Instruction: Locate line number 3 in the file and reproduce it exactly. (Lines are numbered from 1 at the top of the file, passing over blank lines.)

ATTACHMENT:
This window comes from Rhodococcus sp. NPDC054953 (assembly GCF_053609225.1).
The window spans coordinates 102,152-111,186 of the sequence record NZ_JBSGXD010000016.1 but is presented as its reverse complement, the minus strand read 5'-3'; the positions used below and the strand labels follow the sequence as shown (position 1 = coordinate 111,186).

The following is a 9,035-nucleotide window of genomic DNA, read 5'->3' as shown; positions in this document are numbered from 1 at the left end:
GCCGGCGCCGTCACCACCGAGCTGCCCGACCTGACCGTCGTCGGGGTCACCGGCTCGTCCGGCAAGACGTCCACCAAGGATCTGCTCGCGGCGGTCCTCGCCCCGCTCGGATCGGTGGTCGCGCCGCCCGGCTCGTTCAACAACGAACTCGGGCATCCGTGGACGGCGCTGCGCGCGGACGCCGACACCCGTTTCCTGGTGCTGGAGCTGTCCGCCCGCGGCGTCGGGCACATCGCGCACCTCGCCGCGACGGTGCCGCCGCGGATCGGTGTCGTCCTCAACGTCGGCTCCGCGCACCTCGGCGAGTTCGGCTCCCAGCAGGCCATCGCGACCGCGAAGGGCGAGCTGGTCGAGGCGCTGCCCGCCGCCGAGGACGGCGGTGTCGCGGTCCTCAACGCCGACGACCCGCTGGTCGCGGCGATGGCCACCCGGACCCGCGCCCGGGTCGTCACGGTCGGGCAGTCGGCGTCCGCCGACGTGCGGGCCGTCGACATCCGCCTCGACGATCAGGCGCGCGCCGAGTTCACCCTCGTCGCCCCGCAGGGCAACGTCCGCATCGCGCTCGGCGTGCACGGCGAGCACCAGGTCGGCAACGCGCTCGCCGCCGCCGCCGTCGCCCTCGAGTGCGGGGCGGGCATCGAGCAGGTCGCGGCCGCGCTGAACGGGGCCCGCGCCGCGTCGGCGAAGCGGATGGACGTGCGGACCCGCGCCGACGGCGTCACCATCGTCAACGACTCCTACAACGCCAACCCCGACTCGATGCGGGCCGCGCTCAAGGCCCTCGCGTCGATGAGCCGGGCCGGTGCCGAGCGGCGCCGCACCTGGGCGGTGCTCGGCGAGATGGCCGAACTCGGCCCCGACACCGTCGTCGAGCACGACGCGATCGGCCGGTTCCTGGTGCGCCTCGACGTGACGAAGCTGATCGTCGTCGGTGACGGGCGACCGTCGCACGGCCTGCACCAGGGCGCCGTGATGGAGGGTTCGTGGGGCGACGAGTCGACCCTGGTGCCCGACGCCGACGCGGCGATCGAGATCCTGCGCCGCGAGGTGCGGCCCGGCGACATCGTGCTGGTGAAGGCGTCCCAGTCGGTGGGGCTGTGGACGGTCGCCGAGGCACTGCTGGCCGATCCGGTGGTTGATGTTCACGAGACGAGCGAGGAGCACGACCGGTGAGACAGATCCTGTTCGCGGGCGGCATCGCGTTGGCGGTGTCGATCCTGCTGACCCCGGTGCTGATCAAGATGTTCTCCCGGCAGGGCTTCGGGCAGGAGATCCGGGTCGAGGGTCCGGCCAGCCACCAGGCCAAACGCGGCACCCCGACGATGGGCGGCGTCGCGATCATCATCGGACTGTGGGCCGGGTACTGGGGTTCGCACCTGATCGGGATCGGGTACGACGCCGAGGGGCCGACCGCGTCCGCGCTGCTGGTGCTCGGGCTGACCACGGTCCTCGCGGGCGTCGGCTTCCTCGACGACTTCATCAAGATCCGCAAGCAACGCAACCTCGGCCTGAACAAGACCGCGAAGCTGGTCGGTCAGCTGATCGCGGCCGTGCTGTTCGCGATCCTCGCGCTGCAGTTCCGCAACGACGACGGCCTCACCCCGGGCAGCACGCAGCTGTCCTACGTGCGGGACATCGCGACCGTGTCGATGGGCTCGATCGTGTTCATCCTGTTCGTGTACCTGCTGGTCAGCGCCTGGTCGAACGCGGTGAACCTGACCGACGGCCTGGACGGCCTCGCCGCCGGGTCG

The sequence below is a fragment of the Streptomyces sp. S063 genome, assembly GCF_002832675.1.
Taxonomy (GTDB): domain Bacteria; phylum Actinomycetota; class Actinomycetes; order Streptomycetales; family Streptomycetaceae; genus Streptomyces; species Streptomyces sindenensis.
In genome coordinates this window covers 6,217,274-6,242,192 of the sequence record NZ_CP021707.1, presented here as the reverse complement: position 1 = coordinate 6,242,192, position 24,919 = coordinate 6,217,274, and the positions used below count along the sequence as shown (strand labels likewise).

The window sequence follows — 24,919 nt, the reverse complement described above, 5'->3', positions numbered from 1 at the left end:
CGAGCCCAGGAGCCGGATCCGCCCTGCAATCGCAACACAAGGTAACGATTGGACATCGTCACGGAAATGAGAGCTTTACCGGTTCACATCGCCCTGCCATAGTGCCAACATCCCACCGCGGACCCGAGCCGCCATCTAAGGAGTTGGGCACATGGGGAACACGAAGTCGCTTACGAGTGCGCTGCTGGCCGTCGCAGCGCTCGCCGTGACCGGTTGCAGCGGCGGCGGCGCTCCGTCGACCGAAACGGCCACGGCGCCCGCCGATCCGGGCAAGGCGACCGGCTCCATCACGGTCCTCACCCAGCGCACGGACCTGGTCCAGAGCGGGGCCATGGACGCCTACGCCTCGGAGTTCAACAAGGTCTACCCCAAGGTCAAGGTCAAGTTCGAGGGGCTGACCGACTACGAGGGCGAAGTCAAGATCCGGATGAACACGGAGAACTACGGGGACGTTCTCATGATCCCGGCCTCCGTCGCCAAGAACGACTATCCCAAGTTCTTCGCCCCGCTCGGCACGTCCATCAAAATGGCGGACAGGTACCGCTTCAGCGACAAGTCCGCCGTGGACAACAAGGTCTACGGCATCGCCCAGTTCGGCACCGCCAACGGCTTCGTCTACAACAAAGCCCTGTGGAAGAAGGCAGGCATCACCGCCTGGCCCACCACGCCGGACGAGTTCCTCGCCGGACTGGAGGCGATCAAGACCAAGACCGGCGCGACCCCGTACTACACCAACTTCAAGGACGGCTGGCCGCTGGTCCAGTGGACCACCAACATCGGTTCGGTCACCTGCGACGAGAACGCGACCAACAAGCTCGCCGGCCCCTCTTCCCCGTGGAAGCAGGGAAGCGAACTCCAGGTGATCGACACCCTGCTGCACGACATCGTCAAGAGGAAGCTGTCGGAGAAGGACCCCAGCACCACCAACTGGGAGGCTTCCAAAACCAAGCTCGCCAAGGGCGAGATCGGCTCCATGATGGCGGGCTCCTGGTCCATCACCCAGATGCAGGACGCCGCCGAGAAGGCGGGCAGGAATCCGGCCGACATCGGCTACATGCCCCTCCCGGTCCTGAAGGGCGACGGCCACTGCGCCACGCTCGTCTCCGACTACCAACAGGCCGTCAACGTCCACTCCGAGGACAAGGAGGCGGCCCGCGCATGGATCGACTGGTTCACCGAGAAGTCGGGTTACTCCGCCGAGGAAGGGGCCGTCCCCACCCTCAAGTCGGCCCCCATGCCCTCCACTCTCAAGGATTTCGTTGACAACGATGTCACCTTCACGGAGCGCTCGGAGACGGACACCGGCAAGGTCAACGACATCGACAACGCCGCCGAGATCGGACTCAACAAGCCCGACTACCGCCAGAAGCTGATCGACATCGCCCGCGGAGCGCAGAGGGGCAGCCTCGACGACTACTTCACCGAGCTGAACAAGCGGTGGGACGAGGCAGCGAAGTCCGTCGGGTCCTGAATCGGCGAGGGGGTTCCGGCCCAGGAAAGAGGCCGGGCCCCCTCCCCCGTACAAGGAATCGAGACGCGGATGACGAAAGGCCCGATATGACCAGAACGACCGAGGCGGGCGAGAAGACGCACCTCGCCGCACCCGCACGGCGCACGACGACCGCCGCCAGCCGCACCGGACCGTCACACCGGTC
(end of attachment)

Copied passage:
The following is a 9,035-nucleotide window of genomic DNA, read 5'->3' as shown; positions in this document are numbered from 1 at the left end: